On the last day we visited three of our beneficiaries in their homes. First we visited a girl called Shivani, she has lost both her legs when she was electrocuted. She lived in a hut with her grandparents, her parents and 3 of her brothers. She gave a beautiful picture she had drawn for Pollyanna. She was very quiet, her mother said “thank you for giving my daughter her life back”. She cried and did not want us to leave.
Next we visited Amita (picture below); she was born without her leg and her shoes had too many holes in, so she did not wear them. She was missing her big toe on her other foot and many fingers. Her mother was in the cotton fields, picking cotton. Her grandmother was there, showing us her shoes. It was so hard because we could not understand each other, but I could understand her pain. But within weeks Amita will have a new leg and a pair of brand new shoes. We always give our children new shoes. It is so important, they are so proud of their brand new shoes.
Lastly we visited Kareem. A beautiful, healthy 12 year old. When we arrived we saw a vision on a hill. It was a boy running fast on his crutches. When he came to the limb clinic he seemed withdrawn, sad and quiet. He has lost his leg very high up. He was taking some rice to his father in the paddy fields when he was hit by a tractor. He could not wear the leg he had been given before because it hurt, it was very heavy and he could not bend his knee.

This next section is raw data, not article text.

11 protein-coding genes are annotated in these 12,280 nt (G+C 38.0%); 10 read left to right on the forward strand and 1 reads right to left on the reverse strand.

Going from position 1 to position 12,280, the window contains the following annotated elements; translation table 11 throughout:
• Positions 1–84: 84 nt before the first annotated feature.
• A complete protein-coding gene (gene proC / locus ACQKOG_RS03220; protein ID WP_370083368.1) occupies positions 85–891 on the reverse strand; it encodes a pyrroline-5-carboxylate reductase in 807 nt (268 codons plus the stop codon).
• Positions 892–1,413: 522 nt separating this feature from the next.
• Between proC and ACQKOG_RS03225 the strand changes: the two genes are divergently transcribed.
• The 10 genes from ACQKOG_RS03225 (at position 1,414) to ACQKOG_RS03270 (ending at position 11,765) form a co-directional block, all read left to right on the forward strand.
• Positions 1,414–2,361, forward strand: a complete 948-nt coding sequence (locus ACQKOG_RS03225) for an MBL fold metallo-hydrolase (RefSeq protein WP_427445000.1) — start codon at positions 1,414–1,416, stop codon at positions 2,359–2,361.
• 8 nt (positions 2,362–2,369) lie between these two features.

But his family moved us. He had two lovely sisters and his smiling mother offered us coffee, and invited us into the family’s small but beautifully kept house. She was very badly scarred and she explained she had fallen into a fire a few years ago. Many of the world’s poor cook on fires on the ground and this too can be a cause of limb loss. Kareem just smiled in the delight he was going to finally get a new leg. He sang to us, and his sisters taught Jennie how to dance.
Seeing the amputees in their homes taught us so much. To see the very simple, but sometimes hard, lives they live is eye opening but to live like this without a limb is unimaginable. But for some, just getting to the limb centre is impossible. This means many amputee children are unable to access the care they need.
So, we have provided the first ever mobile amputee clinic. It is simply amazing and it was finally delivered the day before we left India to come back to England. It means the prosthetist, who is called Sunny John, will visit those who cannot come to the clinic, he will measure them at their homes and their limbs will be delivered a few days later. This will both change and save lives. If Sunny John is worried about the growth or health of a child he will safely take them back to HEAL for a while and they will be looked after with the love and care they need. He will take their mothers too and they will be looked after too and if they need an operation they will have one.
Thank you so much for supporting us already with our work with these special children, who we know need us so much. I hope you enjoy looking at our beautiful photographs.